Read moreMeditation is the immediate precursor of Knowledge

Knowledge yoga in the Chapter of the Self

Knowledge-yoga In the Chapter of the Self, there is first an instruction to perform yoga to purify and steady the mind. Then come the verses on the Self, indicating it from two directions: the king of the city, hidden among his ministers in the innermost apartment, and the creator, sustainer and withdrawer of the universe. It is said that the Self is first known in meditation (verse 9). This is now realization of everything in the Self and the Self in everything, and he who is seeing thus is Brahman, glorious in the highest heaven and in everything. And yet in verse 11, as explained by Shankara, it is only when the doshas have been thrown off that this pandit who knows the Self is fully liberated. The point comes up again and again in his commentaries, in various forms. In many places in the Gita commentary it is said …

Read moreKnowledge yoga in the Chapter of the Self

The universal Self moving the body and mind

Freedom Analogies, inferences, illustrations, instances – these can never be more than encouragement to faith and practice. They may seem to give certainty, but that is only while circumstances remain favourable. Religious communities without real experience, as Hakuin pointed out, can be like trees with interlacing branches which have died at the root, but which support each other. They seem firm, but when a gale comes everything goes down. To try to discuss freedom in words and concepts which are products of individuality-experience becomes self-defeating. Human beings inevitably think of a ‘liberated man’ as somehow like themselves, but with perhaps some ‘insight’ or ‘change of view-point’. The thought that there is no individual man there at all, but the universal Self moving that body and mind, can indeed be verbalized; but then somehow it is supposed that there must be an individual watching the activity going on, like a man …

Read moreThe universal Self moving the body and mind

The Chapter of the Self of the Apastamba Law-book

The significance of the Chapter of the Self of the Āpastamba Law-book in the history of early Vedanta is discussed in detail in Professor Hajime Nakamura’s Shoki Vedanta Tetsugaku-shi (History of Early Vedanta Philosophy), the first volume of which covers Vedanta before the Brahma-sūtras. Professor Nakamura has kindly agreed to the inclusion here of a translation of the relevant section as follows (notes giving references are largely omitted): In India from early times a great number of law-books were composed. They lay down, from a Brahminical standpoint, structures, customs and daily activities of society, concentrating on such problems as the systems of four castes and the four stages of life (āśrama). At first they were written in the comparatively concise sūtra style and their contents also were brief and simple, but later on elaborate law-books containing also civil and criminal law were produced. These were compiled and edited by the …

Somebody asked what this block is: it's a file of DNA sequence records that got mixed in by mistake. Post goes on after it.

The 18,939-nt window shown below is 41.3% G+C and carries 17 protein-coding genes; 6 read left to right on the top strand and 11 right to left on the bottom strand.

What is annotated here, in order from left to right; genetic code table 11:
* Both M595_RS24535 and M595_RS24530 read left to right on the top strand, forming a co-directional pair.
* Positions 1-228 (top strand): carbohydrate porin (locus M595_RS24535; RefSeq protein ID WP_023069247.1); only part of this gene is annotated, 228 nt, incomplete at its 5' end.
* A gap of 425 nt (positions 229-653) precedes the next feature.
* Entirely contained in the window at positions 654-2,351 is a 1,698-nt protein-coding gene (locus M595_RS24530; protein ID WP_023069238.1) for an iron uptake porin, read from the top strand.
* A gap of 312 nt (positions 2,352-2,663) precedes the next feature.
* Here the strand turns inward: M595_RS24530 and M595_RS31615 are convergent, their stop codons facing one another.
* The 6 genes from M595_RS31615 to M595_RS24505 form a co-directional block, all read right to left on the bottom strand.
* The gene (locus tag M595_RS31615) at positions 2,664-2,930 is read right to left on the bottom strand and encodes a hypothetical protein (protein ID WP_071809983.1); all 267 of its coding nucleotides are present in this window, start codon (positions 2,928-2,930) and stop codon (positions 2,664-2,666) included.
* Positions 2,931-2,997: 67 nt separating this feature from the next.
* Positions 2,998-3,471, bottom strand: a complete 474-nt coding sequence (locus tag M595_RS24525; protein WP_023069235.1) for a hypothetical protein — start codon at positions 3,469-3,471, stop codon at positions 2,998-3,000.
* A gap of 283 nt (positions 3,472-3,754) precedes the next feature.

Read moreThe Chapter of the Self of the Apastamba Law-book

The Shankara commentary on the Chapter of the Self

In a note in his Shoki Vedānta Tetsugaku-shi (History of Early Vedanta Philosophy), Professor Nakamura remarks that the commentary on the Adhyatma-patala attributed to Śaṅkara is in his style, quoting only the older Upanishads, and the thought ds consonant with his authentic works; he concludes that it is either by Śaṅkara himself or by some thinker of similar ideas who lived about the same time. Professor Sengaku Mayeda of the University of Tōkyō has made a special study of the authenticity of important works attributed to Śaṅkara (defined as the author of the Brahma-sūtra commentary); he has not published a separate analysis of this Adhyātma-patala commentary, but in his Encyclopaedia Britannica article on Śaṅkara, where he summarizes his con¬clusions, he states that it is a genuine work. In the monumental work on the history of the Dharma-Śastra Kane notes in passing that in style and content it is probably a …

Read moreThe Shankara commentary on the Chapter of the Self

Commentary on the Adhyatma-patala attributed to Sankara

In a note in his Shoki Vedanta Tetsugaku-shi (History of Early Vedanta Philosophy), Professor Nakamura remarks that the commentary on the Adhyatma-patala attributed to Sankara is in his style, quoting only the older Upanishads, and the thought ds consonant with his authentic works; he concludes that it is either by Sankara himself or by some thinker of similar ideas who lived about the same time. Professor Sengaku Mayeda of the University of Tokyo has made a special study of the authenticity of important works attributed to Sankara (defined as the author of the Brahma-sutra commentary); he has not published a separate analysis of this Adhyatma-patala commentary, but in his Encyclopaedia Britannica article on Sankara, where he summarizes his conclusions, he states that it is a genuine work. In the monumental work on the history of the Dharmaastra Kane notes in passing that in style and content it is probably a …

Read moreCommentary on the Adhyatma-patala attributed to Sankara

How To Use Realization of the Supreme Self for Yoga Practice